Sunday, July 8, 2012

Days 52 - 57: A Pass A Day

On our way out of Bishop, Just Retired, Yankee Son and I hit Highway 395 for a hitch.  It was a Sunday morning and the traffic was pretty slow, but then an incredibly sweet and enthusiastic woman named Jo and her son Sam picked us up for the long 50ish mile ride.  We chatted with the two of them the whole way and felt lucky to meet such warm people.  Upon making our way up to the Onion Valley trail head we mentally prepared ourselves for the 7 days ahead.  This particular stretch boasts some of the most incredible scenery and high altitude views on the entire PCT.  Each day for the next 7 days we'd be climbing a mountain pass, all over 10,000 feet, most over 11,000 and some over 12,000. 

So our first pass, Kearsarge, is actually on a side trail that put us back on the PCT.  The views down to Bullfrog Lake and Kearsarge Lake from the pass immediately sent excitement surging through our veins.  This is the High Sierra at it's best, and we were ready to dive (or climb, rather) in.

Welcome to sensory overload...
Our first day out of Bishop lined us up to do two passes in a day.  After Kearsarge, it was up and over Glen Pass...

Resting on Glen Pass. JR and Hallmark

That night we camped at Arrowhead Lake and were introduced to the proverbial 'thorn' amongst the 'roses' that are the Sierra... MOSQUITOES. Damn. They were so thick that night, we felt like we were just sitting in clouds of them.  Like in cartoons when someone is having a bad day and there is a raining cloud over just their head.  There was nothing for us to do but get into our tent at 5:45 and watch as they swarmed the netting.  Waiting for us.  To make matters a little more stressful, the zipper on our tent started giving us trouble and it took both of our best efforts to get it all the way closed.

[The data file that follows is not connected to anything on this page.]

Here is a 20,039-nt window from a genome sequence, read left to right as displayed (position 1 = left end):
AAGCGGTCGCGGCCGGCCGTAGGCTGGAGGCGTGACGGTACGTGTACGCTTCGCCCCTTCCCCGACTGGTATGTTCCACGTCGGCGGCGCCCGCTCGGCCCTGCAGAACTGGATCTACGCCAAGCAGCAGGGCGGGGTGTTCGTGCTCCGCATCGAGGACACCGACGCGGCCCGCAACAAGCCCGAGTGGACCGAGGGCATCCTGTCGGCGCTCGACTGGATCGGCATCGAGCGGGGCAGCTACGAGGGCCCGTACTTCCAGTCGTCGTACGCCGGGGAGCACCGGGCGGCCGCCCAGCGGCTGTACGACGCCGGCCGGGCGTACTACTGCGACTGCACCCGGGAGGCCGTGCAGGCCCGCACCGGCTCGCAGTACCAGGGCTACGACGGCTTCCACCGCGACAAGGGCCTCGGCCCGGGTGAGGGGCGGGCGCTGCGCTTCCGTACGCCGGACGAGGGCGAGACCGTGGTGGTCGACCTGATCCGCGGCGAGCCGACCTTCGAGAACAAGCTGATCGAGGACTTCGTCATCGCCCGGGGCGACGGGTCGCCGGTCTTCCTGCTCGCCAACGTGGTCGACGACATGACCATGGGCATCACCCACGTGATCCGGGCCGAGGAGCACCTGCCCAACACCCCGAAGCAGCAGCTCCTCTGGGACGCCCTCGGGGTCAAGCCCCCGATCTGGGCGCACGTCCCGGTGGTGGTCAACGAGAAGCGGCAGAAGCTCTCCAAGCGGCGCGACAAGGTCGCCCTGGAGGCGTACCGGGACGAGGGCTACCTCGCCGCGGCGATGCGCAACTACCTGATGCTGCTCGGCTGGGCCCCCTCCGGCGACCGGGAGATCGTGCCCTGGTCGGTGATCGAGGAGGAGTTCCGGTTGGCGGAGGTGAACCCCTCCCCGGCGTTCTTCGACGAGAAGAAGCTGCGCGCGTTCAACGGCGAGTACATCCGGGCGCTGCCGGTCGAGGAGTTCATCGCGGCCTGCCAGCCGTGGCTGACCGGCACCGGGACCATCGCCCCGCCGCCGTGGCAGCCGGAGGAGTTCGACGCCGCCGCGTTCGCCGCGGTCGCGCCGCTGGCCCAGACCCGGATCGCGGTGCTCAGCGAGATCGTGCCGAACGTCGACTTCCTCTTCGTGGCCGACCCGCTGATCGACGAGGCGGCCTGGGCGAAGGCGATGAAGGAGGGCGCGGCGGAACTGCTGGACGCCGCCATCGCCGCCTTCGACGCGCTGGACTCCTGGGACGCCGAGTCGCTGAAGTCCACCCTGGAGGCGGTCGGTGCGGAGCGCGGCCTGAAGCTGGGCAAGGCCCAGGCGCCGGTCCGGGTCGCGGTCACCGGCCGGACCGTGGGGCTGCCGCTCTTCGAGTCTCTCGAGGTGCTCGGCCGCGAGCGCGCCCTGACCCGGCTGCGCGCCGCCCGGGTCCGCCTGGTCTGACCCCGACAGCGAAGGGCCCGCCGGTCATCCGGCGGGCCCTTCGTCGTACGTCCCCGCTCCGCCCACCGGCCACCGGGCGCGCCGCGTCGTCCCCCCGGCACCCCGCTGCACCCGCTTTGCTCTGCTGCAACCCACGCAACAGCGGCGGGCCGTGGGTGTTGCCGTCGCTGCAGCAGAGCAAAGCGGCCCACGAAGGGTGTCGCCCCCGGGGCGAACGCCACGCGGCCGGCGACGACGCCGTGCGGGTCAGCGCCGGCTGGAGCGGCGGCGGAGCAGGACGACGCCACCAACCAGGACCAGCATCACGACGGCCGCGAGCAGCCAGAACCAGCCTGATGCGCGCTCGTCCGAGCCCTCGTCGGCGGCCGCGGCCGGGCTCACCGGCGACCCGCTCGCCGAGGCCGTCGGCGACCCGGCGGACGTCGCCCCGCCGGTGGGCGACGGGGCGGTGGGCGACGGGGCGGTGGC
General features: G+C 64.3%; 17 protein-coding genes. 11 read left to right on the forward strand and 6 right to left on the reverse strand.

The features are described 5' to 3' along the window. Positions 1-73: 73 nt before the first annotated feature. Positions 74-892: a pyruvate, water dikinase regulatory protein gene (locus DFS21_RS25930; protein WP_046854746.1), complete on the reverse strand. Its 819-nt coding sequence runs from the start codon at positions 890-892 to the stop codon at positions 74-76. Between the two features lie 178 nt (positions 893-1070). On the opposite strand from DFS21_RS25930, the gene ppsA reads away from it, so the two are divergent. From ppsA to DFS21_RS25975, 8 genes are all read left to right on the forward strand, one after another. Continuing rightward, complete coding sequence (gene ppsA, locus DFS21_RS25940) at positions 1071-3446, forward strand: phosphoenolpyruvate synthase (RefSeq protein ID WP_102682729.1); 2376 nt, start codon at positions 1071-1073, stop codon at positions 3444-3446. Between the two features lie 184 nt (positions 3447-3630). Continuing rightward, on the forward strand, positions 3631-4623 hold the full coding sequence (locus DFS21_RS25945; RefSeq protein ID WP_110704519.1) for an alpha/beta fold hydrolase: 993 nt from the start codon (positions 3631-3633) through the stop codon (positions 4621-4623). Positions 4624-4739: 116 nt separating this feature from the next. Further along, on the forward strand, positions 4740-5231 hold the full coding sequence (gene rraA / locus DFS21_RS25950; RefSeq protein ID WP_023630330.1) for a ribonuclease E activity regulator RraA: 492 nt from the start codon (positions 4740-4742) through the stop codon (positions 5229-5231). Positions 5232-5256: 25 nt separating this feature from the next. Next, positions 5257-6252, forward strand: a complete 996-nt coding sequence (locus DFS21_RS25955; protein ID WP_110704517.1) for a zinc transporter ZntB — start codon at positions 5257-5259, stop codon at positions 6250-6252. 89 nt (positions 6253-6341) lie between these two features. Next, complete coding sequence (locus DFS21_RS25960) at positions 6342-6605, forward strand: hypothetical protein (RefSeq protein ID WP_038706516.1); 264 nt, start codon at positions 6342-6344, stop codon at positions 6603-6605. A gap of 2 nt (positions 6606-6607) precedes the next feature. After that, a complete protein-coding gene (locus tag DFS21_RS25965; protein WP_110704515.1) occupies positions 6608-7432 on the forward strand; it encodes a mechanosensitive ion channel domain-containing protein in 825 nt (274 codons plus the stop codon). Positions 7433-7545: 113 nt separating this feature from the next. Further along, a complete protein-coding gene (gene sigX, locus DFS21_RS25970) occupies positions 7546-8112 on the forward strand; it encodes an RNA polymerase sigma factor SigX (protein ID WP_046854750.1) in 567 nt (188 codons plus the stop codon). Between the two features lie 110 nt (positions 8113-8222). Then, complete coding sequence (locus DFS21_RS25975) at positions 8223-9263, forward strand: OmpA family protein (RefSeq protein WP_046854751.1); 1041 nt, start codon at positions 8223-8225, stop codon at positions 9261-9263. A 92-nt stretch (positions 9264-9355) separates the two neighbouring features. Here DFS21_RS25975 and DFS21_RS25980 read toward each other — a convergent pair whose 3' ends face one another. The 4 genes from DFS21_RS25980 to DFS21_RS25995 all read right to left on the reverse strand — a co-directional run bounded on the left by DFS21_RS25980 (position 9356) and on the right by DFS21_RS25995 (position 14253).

The next morning we woke up and headed toward our next pass, Pinchot. The day seemed very long and tiring but we had the encouraging moment of passing mile 800.  The hundreds seem to be really moving by at this point.  Pinchot Pass was difficult for all three of us (Just Retired included) because we had 12 miles to hike to it and then had the couple thousand feet to climb.  The day was long, but we ended up at a great campsite at the South Fork of the Kings River. 

Eight! So great!

Purple flowers bloom atop Pinchot Pass

Our fourth pass, Mather, made for a much better day for us all.  The climb was a steep set of switchbacks that seemed to have us to the top in no time.  On our way down, we got into a bunch of down trees that made the trail feel like an obsitcal course.  We stopped a few miles short of our planned campsite to cook dinner (a common practice in heavy bear country to keep food and sleep spots seperate) and started to feel the imminent mosquito stress.  We pushed past where we planned to camp in hopes of finding a higher, and thus, less buggy campsite.  Boy, are we glad we kept moving.  A few miles later we came upon friends Wampus Cat, Zen, Scout, Banana Pants and Astro who had set up in one of our best campsites to date.  There was room for our tent and Just Retired's, and we spent the evening admiring the changing light on granite walls down a huge valley at the Middle Fork of the Kings River.   

Making my way up Mather

Marmot on Mather

Bright day, bright clothes

Is JR live blogging?

A perfect campsite